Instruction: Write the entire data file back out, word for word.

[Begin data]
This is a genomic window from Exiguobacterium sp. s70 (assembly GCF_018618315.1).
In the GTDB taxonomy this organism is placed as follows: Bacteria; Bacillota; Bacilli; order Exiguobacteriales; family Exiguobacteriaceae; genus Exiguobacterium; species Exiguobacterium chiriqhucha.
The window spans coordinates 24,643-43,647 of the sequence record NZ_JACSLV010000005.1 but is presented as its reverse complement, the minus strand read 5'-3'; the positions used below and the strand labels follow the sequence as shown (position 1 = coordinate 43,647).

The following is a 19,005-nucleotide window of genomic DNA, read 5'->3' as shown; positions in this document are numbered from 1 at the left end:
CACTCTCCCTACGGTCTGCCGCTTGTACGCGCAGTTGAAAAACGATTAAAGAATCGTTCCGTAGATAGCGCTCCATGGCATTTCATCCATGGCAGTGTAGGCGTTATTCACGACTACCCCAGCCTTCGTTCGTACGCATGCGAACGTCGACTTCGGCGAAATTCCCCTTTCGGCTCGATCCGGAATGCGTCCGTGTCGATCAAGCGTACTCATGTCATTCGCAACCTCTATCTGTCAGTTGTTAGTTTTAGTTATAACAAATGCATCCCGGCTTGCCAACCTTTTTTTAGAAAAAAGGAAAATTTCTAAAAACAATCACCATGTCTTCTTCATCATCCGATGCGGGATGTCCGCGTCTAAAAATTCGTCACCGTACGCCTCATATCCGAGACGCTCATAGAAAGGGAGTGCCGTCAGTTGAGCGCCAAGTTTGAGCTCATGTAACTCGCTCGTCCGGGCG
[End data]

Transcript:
This is a genomic window from Exiguobacterium sp. s70 (assembly GCF_018618315.1).
In the GTDB taxonomy this organism is placed as follows: Bacteria; Bacillota; Bacilli; order Exiguobacteriales; family Exiguobacteriaceae; genus Exiguobacterium; species Exiguobacterium chiriqhucha.
The window spans coordinates 24,643-43,647 of the sequence record NZ_JACSLV010000005.1 but is presented as its reverse complement, the minus strand read 5'-3'; the positions used below and the strand labels follow the sequence as shown (position 1 = coordinate 43,647).

The following is a 19,005-nucleotide window of genomic DNA, read 5'->3' as shown; positions in this document are numbered from 1 at the left end:
CACTCTCCCTACGGTCTGCCGCTTGTACGCGCAGTTGAAAAACGATTAAAGAATCGTTCCGTAGATAGCGCTCCATGGCATTTCATCCATGGCAGTGTAGGCGTTATTCACGACTACCCCAGCCTTCGTTCGTACGCATGCGAACGTCGACTTCGGCGAAATTCCCCTTTCGGCTCGATCCGGAATGCGTCCGTGTCGATCAAGCGTACTCATGTCATTCGCAACCTCTATCTGTCAGTTGTTAGTTTTAGTTATAACAAATGCATCCCGGCTTGCCAACCTTTTTTTAGAAAAAAGGAAAATTTCTAAAAACAATCACCATGTCTTCTTCATCATCCGATGCGGGATGTCCGCGTCTAAAAATTCGTCACCGTACGCCTCATATCCGAGACGCTCATAGAAAGGGAGTGCCGTCAGTTGAGCGCCAAGTTTGAGCTCATGTAACTCGCTCGTCCGGGCG